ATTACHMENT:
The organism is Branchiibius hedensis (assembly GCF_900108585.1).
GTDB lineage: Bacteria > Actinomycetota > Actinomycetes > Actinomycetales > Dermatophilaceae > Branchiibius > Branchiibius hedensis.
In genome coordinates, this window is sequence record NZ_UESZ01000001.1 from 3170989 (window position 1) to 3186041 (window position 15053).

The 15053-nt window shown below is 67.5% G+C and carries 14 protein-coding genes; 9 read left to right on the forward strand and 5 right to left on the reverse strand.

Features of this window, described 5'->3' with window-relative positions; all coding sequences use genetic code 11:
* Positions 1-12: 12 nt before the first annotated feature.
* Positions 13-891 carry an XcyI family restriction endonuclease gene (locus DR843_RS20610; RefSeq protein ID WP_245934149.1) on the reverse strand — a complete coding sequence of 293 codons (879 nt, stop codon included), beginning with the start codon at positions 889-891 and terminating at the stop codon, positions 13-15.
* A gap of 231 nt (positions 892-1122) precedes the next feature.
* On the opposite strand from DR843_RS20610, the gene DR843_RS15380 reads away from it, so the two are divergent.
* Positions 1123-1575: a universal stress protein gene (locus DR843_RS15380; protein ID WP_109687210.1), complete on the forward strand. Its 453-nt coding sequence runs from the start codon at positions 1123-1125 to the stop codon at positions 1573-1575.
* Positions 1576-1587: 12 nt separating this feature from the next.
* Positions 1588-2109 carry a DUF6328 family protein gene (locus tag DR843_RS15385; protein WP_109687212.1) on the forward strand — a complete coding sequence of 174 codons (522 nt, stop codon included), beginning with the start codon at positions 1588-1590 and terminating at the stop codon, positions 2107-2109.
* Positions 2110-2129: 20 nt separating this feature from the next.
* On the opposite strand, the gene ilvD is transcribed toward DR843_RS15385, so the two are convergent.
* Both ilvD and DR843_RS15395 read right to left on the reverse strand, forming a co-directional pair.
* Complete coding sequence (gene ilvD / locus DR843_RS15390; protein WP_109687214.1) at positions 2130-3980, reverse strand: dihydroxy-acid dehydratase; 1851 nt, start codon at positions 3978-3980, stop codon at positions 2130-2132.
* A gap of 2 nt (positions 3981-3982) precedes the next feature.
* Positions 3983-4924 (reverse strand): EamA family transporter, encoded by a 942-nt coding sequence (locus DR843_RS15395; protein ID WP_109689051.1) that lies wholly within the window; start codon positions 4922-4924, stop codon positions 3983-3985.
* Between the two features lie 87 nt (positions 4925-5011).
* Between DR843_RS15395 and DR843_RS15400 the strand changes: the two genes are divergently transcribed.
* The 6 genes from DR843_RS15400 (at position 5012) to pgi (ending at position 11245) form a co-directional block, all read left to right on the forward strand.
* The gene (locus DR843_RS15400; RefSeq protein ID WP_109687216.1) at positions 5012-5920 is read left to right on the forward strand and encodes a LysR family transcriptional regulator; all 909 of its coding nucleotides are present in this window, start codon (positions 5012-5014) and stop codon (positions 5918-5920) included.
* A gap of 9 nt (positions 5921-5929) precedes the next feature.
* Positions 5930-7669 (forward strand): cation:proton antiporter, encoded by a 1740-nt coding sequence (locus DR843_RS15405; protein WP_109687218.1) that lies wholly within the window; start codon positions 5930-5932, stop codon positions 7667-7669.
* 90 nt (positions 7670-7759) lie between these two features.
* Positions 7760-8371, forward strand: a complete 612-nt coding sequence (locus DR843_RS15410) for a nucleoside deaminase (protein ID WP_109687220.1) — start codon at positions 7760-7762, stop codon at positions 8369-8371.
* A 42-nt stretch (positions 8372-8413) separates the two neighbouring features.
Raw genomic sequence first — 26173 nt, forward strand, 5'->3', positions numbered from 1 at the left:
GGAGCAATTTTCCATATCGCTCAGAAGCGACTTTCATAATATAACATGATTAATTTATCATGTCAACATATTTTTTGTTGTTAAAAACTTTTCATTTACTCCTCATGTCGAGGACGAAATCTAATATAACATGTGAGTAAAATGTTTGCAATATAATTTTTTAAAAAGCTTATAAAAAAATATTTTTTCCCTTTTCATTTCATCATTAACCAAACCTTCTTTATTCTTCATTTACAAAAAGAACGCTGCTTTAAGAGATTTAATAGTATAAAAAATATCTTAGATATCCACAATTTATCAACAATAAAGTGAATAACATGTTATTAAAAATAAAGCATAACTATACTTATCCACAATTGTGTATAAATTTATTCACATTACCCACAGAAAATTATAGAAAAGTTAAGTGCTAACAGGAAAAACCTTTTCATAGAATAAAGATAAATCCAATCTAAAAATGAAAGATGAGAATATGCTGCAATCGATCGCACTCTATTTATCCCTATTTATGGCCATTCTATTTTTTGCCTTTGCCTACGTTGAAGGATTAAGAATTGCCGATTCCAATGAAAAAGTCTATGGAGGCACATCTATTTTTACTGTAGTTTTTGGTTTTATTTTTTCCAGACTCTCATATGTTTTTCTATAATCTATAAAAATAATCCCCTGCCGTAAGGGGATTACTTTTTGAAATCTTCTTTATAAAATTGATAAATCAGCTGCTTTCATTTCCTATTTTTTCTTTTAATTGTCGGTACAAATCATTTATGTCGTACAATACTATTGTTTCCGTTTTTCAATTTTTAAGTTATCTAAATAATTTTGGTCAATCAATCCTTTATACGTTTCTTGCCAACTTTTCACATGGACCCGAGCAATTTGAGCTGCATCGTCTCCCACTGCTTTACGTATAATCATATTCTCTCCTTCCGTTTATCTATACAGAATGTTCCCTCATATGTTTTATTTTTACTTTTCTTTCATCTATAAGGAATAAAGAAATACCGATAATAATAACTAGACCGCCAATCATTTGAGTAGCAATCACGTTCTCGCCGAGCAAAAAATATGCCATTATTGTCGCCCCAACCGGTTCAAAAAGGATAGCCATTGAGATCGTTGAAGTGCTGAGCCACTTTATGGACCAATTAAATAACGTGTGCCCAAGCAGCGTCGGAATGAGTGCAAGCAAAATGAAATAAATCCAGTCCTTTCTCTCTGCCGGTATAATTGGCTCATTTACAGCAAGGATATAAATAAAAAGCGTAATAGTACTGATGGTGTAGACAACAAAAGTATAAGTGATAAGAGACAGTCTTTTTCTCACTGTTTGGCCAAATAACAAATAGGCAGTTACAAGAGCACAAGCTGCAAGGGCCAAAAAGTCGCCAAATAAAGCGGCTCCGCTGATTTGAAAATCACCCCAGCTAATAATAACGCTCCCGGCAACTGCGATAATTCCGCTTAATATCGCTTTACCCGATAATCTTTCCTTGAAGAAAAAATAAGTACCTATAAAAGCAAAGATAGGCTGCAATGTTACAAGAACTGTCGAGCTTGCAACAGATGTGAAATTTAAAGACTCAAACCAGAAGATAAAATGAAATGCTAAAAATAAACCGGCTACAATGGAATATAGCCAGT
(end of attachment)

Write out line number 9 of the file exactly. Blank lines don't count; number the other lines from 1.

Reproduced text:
* On the opposite strand from DR843_RS20610, the gene DR843_RS15380 reads away from it, so the two are divergent.